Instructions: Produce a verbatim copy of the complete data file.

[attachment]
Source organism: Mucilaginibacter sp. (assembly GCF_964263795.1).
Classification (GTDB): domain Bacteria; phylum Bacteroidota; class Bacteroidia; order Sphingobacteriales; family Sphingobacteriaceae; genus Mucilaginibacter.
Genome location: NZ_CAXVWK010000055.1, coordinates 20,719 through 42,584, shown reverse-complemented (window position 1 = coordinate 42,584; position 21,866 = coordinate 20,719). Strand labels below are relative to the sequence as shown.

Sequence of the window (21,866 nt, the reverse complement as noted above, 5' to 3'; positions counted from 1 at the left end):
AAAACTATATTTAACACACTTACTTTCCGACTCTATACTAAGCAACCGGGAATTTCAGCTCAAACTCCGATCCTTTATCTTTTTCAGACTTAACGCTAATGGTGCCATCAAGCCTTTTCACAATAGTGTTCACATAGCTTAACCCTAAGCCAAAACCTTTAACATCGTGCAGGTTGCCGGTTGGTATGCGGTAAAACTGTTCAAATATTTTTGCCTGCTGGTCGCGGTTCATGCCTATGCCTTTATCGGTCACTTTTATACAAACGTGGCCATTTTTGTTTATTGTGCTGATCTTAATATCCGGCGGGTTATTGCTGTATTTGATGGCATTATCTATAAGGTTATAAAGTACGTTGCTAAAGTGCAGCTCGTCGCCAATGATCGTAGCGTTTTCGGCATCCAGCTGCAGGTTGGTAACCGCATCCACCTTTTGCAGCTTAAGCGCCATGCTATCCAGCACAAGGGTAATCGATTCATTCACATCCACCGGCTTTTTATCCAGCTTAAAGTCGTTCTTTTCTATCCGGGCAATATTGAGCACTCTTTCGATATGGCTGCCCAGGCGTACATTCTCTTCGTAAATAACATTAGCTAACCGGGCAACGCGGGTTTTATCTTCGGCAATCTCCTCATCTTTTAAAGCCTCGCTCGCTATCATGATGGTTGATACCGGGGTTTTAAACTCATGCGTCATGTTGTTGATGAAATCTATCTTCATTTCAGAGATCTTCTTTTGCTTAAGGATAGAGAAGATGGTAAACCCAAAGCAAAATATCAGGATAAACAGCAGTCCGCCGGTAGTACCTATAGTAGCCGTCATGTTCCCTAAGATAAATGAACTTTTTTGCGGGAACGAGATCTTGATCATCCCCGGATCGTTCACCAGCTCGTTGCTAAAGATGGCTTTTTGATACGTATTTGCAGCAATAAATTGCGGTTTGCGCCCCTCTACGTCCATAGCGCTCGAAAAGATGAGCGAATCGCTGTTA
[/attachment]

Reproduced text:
Source organism: Mucilaginibacter sp. (assembly GCF_964263795.1).
Classification (GTDB): domain Bacteria; phylum Bacteroidota; class Bacteroidia; order Sphingobacteriales; family Sphingobacteriaceae; genus Mucilaginibacter.
Genome location: NZ_CAXVWK010000055.1, coordinates 20,719 through 42,584, shown reverse-complemented (window position 1 = coordinate 42,584; position 21,866 = coordinate 20,719). Strand labels below are relative to the sequence as shown.

Sequence of the window (21,866 nt, the reverse complement as noted above, 5' to 3'; positions counted from 1 at the left end):
AAAACTATATTTAACACACTTACTTTCCGACTCTATACTAAGCAACCGGGAATTTCAGCTCAAACTCCGATCCTTTATCTTTTTCAGACTTAACGCTAATGGTGCCATCAAGCCTTTTCACAATAGTGTTCACATAGCTTAACCCTAAGCCAAAACCTTTAACATCGTGCAGGTTGCCGGTTGGTATGCGGTAAAACTGTTCAAATATTTTTGCCTGCTGGTCGCGGTTCATGCCTATGCCTTTATCGGTCACTTTTATACAAACGTGGCCATTTTTGTTTATTGTGCTGATCTTAATATCCGGCGGGTTATTGCTGTATTTGATGGCATTATCTATAAGGTTATAAAGTACGTTGCTAAAGTGCAGCTCGTCGCCAATGATCGTAGCGTTTTCGGCATCCAGCTGCAGGTTGGTAACCGCATCCACCTTTTGCAGCTTAAGCGCCATGCTATCCAGCACAAGGGTAATCGATTCATTCACATCCACCGGCTTTTTATCCAGCTTAAAGTCGTTCTTTTCTATCCGGGCAATATTGAGCACTCTTTCGATATGGCTGCCCAGGCGTACATTCTCTTCGTAAATAACATTAGCTAACCGGGCAACGCGGGTTTTATCTTCGGCAATCTCCTCATCTTTTAAAGCCTCGCTCGCTATCATGATGGTTGATACCGGGGTTTTAAACTCATGCGTCATGTTGTTGATGAAATCTATCTTCATTTCAGAGATCTTCTTTTGCTTAAGGATAGAGAAGATGGTAAACCCAAAGCAAAATATCAGGATAAACAGCAGTCCGCCGGTAGTACCTATAGTAGCCGTCATGTTCCCTAAGATAAATGAACTTTTTTGCGGGAACGAGATCTTGATCATCCCCGGATCGTTCACCAGCTCGTTGCTAAAGATGGCTTTTTGATACGTATTTGCAGCAATAAATTGCGGTTTGCGCCCCTCTACGTCCATAGCGCTCGAAAAGATGAGCGAATCGCTGTTA